When I first started at NCSE four years ago, our climate change program was fresh and new, only recently launched by my colleague Mark McCaffrey. The program was conceived on the basis of the thirty years of experience NCSE had working in the socially contentious area of evolution.

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As you probably know, NCSE released the first national survey on the teaching of climate change in public schools last week in Science. Why did we do this survey? Our executive director, Ann Reid, wrote yesterday in our blog:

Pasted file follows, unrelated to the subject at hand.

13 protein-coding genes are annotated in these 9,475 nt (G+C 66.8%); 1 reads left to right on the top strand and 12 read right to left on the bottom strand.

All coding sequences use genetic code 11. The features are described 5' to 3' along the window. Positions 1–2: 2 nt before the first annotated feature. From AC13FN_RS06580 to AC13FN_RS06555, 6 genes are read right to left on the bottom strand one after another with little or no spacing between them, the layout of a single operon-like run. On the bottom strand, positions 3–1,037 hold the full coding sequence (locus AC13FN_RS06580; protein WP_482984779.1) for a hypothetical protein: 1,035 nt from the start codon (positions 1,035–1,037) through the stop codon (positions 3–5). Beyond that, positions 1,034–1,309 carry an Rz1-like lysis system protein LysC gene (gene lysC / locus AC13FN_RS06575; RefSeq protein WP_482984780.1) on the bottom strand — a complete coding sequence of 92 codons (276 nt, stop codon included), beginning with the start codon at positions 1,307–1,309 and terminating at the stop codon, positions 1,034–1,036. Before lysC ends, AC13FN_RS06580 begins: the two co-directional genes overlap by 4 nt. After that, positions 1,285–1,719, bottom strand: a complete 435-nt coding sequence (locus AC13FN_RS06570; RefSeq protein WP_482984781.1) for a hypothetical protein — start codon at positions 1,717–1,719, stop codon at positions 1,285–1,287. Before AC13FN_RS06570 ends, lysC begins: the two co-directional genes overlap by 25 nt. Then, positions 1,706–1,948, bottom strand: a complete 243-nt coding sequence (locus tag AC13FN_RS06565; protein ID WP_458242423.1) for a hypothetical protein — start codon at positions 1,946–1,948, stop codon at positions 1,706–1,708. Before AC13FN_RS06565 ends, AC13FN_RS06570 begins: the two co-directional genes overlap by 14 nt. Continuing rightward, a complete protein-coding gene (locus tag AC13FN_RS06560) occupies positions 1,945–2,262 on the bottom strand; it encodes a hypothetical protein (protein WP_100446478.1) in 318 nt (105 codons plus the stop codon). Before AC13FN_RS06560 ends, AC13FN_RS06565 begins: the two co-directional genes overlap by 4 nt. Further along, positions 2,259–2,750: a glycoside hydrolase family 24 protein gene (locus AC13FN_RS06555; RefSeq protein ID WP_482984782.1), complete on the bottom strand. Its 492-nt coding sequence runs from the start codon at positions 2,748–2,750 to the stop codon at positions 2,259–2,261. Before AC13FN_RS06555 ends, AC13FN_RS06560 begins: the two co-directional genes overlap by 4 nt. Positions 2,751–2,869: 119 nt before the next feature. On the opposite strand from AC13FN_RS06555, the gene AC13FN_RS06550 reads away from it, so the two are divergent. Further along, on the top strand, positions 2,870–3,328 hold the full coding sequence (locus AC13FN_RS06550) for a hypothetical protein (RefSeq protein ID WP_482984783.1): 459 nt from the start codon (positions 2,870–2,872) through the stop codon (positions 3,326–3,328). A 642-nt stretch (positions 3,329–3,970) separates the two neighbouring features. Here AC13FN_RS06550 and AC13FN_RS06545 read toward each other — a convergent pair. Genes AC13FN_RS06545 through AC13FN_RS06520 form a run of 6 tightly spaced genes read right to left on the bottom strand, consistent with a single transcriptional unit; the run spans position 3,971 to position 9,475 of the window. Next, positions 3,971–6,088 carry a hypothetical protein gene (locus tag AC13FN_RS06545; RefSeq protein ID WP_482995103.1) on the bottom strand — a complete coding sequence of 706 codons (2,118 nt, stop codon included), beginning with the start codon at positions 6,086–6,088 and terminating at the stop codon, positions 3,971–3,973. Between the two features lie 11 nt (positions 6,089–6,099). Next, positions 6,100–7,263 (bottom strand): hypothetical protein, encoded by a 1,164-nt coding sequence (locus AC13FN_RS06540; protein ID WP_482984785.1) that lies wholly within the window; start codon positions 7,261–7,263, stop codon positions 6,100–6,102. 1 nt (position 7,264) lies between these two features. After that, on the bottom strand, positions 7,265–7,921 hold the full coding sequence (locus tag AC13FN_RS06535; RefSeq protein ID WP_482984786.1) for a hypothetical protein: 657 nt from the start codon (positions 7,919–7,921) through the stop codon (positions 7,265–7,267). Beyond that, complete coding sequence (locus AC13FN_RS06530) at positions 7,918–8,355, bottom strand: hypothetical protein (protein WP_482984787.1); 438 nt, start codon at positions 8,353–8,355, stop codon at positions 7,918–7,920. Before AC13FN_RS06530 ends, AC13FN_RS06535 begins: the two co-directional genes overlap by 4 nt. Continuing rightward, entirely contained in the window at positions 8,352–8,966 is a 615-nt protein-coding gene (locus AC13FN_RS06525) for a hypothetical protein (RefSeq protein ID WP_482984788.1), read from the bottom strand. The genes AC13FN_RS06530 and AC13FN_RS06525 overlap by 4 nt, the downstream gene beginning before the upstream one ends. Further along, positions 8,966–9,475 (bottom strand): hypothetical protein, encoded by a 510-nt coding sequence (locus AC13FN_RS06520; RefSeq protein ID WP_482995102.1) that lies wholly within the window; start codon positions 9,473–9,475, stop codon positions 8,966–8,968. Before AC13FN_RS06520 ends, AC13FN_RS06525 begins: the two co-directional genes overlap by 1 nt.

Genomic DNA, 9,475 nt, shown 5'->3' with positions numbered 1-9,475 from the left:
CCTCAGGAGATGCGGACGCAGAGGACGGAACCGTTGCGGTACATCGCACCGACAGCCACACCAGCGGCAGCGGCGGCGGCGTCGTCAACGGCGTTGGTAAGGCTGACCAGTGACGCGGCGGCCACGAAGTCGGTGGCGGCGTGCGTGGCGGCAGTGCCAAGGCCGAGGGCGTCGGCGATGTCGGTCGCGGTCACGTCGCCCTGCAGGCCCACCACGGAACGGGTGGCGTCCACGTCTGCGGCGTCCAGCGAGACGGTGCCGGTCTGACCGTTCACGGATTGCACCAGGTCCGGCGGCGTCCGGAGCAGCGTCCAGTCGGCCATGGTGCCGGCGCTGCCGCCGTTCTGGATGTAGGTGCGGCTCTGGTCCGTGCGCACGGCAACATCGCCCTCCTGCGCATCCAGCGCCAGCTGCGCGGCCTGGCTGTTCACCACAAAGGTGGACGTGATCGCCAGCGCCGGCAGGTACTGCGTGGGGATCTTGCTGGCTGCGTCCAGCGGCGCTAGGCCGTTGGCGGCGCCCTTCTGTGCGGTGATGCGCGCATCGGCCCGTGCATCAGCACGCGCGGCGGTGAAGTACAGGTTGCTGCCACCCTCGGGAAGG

“We had anecdotal evidence, and some good, but not national, survey data, suggesting that efforts to cast doubt on the overwhelming scientific evidence of climate change were seeping into science classrooms.”

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I’m often approached by teachers looking for new ways to connect their students to climate change. Sure there are lessons and videos galore through groups like the CLEAN network, but what about books that are engaging and, most importantly, age-appropriate? That becomes a trickier task, particularly as middle school and elementary teachers try to find new ways to engage their students.

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